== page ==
1. The PAK FA is generally similar in appearance to the American F-22, though there are so many differences in detail that it is clearly an original design rather than a knock-off copy. A direct comparison with the F-22 is probably not meaningful on an unclassified basis, but Russian marketers will probably sell it as roughly equivalent in combat potential. While the F-35 is also a fifth generation stealth fighter, the low observable characteristics of this attack aircraft are said to be markedly inferior to the all-around stealth of the F-22 air supremacy fighter.




Zelong.

[edit on 11/4/10 by Zelong]



posted on Apr, 11 2010 @ 09:56 AM
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reply to post by Zelong
 


I don't understand the relevance of your post in relation to quoting my post.



posted on Apr, 11 2010 @ 10:30 AM
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They say that stealth is one of this new planes strong suits and yet it does not have the same degree of facets and chines as say the F117 maybe there is a trade off with aerodynamics and the need for speed at least that seems logical to me.



posted on Apr, 11 2010 @ 10:47 AM
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Originally posted by sherpa

They say that stealth is one of this new planes strong suits and yet it does not have the same degree of facets and chines as say the F117 maybe there is a trade off with aerodynamics and the need for speed at least that seems logical to me.


The F-117 was old-style stealth - it was faceted in the way it was because there was not enough computer power around at the time it was designed to calculate radar returns from curved surfaces - this changed when the B-2 was developed, and ever since then the entire F-117 stealth was obsolete.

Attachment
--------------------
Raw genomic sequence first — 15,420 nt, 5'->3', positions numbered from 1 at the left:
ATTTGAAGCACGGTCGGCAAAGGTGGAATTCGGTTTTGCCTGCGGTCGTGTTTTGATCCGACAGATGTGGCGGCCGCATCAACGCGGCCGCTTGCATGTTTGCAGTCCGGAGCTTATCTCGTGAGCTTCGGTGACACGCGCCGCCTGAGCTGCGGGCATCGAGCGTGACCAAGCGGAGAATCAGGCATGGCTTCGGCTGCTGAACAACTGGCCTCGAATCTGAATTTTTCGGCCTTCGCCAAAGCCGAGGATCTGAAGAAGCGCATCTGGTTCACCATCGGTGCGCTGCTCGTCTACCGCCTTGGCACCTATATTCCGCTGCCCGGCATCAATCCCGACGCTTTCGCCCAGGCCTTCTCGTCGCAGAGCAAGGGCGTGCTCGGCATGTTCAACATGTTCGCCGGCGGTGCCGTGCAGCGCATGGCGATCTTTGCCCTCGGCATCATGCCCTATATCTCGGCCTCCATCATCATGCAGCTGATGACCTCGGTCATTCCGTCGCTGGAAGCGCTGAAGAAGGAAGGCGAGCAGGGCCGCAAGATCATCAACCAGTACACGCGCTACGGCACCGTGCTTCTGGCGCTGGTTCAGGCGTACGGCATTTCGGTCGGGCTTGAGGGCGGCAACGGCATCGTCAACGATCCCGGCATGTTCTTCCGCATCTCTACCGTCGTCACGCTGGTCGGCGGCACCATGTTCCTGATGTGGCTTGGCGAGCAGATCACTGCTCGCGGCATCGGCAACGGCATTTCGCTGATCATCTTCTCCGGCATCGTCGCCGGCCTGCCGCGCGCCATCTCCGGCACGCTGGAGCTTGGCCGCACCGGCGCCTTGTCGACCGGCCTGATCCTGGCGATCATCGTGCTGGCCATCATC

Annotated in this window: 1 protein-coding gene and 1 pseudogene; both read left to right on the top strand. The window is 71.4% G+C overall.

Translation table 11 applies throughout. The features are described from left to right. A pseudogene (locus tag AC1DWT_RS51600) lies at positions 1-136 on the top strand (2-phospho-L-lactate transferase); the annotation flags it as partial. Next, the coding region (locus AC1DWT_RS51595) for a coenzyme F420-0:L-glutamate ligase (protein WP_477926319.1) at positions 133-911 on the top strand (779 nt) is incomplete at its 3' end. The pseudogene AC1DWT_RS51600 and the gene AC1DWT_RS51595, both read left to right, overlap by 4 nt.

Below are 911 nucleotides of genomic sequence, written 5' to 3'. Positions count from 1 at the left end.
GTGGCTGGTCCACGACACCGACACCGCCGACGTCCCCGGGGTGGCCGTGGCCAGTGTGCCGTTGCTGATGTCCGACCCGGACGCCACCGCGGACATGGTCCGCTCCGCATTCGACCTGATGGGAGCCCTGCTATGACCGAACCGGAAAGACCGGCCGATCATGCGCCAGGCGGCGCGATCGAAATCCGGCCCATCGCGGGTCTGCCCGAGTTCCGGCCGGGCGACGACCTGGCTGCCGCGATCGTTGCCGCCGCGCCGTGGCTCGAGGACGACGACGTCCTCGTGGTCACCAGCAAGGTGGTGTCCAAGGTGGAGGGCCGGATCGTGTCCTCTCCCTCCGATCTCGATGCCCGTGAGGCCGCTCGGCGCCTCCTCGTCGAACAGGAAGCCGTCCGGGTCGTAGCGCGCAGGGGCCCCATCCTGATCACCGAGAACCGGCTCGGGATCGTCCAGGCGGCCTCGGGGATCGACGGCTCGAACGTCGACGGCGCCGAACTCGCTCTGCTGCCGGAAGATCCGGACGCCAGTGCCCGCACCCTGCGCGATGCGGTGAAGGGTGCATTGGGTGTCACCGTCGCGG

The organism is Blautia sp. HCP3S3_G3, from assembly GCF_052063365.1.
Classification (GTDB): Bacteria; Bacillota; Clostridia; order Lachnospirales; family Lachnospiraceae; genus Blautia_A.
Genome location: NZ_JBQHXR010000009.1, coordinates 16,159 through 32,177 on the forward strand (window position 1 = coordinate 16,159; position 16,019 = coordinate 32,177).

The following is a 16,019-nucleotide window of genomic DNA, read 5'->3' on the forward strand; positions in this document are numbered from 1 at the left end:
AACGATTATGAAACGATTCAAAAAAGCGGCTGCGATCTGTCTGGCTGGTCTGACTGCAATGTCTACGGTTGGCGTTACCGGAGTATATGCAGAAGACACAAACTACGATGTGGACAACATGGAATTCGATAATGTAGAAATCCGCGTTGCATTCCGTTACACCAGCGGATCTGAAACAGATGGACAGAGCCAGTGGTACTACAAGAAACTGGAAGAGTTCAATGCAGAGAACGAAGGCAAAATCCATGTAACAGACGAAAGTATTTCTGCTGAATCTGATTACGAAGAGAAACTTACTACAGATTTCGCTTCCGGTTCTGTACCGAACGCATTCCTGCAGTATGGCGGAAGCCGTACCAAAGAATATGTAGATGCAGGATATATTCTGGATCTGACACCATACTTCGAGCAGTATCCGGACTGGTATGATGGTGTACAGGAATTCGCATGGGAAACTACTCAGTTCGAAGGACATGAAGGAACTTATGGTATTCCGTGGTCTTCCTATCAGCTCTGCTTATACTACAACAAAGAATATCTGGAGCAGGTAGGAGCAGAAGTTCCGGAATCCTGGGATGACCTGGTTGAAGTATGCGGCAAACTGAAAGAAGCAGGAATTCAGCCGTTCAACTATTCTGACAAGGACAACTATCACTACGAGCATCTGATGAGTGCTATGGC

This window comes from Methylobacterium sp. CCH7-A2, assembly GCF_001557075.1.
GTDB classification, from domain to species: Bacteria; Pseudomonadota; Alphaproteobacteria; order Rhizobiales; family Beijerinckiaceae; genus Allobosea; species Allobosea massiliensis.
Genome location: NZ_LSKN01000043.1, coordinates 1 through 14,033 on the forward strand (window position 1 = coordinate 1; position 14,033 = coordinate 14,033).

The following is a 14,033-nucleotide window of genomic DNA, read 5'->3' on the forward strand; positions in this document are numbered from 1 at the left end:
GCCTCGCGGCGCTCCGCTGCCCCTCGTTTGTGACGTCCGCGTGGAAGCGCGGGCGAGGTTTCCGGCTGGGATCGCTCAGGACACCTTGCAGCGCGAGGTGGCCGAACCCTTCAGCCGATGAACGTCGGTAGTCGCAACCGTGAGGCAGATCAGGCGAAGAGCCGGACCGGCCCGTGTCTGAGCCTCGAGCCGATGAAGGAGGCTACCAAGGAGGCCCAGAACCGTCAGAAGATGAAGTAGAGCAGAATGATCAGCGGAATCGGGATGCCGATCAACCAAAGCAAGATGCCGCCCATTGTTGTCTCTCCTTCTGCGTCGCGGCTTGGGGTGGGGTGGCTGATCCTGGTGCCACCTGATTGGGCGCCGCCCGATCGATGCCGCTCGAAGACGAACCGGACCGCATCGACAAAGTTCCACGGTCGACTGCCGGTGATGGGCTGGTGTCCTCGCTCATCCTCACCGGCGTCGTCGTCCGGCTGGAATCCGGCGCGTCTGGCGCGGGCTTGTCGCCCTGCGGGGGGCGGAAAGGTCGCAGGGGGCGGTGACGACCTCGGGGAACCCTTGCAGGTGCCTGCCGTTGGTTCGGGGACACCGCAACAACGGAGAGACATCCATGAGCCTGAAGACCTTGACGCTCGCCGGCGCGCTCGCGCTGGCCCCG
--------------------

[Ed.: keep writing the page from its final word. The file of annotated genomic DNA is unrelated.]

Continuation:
With the advent of more powerful computers, stealthy aircraft no longer need to look strange, and this is a huge benefit because it means that total stealth no longer means huge trade offs (the F-117 had huge aerodynamic and payload trade offs because it was designed as a stealth platform first, everything else second - the F-22 and F-35 were designed as weapons platforms first, with stealth being built in to the design from the start).

The T-50 does make some stealth sacrifices however - its primarily a front 180 degree stealth platform, and sacrifices stealthy engine exhausts for speed and manoeuvrability. Personally, I don't see this as much of a sacrifice, a highly agile aircraft combined with speed and a significantly low radar cross section is usable in more conflicts than an all out stealth platform such as the F-22, and is lower cost as well so the procurement issues that the F-22 ran into should not be a factor in the T-50.



posted on Apr, 11 2010 @ 11:40 AM
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reply to post by anon72
 


MiG 29s are old school.. just like F-16s.. But countries still operate them (F-16s) in various versions. and may continue to do so for a couple of decades.

India has around 70 MiG 29s bought in the early 90s.
These are under an upgrade program that will give them Gen 4 capabilties (BVR missile range and radar sight, upgraded engines etc.) The program is worth approx 1billion USD and most of the a/c are to be upgraded in India under Russian supervision. It is planned to be completed by 2013.


In addition, the Indian Navy has purchased the naval version of the MiG-29.. MiG-29K which is a Gen 4 a/c that is intended for carrier operations from 2-3 carriers. Initially 16 were purchased of which 4 have already been delivered, and another 29 have been ordered.



posted on Apr, 11 2010 @ 03:12 PM
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reply to post by RichardPrice
 


I guess that makes sense emulation software and microprocessors have a lot to answer for however using the B2 as a later generation example makes me raise an eyebrow purely from the point of view that they new the low radar profile characteristics of a flying wing back in the 1950's with the Northrop designs.



posted on Apr, 11 2010 @ 03:43 PM